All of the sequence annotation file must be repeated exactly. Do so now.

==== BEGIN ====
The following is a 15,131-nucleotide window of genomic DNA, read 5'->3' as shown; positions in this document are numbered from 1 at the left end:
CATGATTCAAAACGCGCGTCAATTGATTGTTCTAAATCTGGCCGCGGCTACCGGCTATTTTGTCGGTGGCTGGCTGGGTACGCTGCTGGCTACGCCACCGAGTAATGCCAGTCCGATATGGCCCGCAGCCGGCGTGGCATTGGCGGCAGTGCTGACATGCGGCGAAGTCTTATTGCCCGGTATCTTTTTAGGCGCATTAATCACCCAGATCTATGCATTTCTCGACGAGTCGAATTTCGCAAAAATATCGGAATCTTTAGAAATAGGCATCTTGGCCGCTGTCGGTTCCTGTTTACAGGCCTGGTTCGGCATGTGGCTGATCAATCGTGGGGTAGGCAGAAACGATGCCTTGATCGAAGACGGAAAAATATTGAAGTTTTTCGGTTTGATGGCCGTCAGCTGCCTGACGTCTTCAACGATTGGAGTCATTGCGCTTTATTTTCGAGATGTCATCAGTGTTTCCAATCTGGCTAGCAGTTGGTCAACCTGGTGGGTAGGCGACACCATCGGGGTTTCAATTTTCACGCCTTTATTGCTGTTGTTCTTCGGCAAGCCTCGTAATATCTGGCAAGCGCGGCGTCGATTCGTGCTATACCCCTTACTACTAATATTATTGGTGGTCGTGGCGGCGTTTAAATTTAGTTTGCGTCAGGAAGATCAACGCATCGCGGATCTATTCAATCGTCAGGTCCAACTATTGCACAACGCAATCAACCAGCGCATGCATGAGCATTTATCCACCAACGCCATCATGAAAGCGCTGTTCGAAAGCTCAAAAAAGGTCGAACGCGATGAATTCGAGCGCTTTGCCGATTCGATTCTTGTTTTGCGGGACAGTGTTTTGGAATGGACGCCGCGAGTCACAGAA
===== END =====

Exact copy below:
The following is a 15,131-nucleotide window of genomic DNA, read 5'->3' as shown; positions in this document are numbered from 1 at the left end:
CATGATTCAAAACGCGCGTCAATTGATTGTTCTAAATCTGGCCGCGGCTACCGGCTATTTTGTCGGTGGCTGGCTGGGTACGCTGCTGGCTACGCCACCGAGTAATGCCAGTCCGATATGGCCCGCAGCCGGCGTGGCATTGGCGGCAGTGCTGACATGCGGCGAAGTCTTATTGCCCGGTATCTTTTTAGGCGCATTAATCACCCAGATCTATGCATTTCTCGACGAGTCGAATTTCGCAAAAATATCGGAATCTTTAGAAATAGGCATCTTGGCCGCTGTCGGTTCCTGTTTACAGGCCTGGTTCGGCATGTGGCTGATCAATCGTGGGGTAGGCAGAAACGATGCCTTGATCGAAGACGGAAAAATATTGAAGTTTTTCGGTTTGATGGCCGTCAGCTGCCTGACGTCTTCAACGATTGGAGTCATTGCGCTTTATTTTCGAGATGTCATCAGTGTTTCCAATCTGGCTAGCAGTTGGTCAACCTGGTGGGTAGGCGACACCATCGGGGTTTCAATTTTCACGCCTTTATTGCTGTTGTTCTTCGGCAAGCCTCGTAATATCTGGCAAGCGCGGCGTCGATTCGTGCTATACCCCTTACTACTAATATTATTGGTGGTCGTGGCGGCGTTTAAATTTAGTTTGCGTCAGGAAGATCAACGCATCGCGGATCTATTCAATCGTCAGGTCCAACTATTGCACAACGCAATCAACCAGCGCATGCATGAGCATTTATCCACCAACGCCATCATGAAAGCGCTGTTCGAAAGCTCAAAAAAGGTCGAACGCGATGAATTCGAGCGCTTTGCCGATTCGATTCTTGTTTTGCGGGACAGTGTTTTGGAATGGACGCCGCGAGTCACAGAA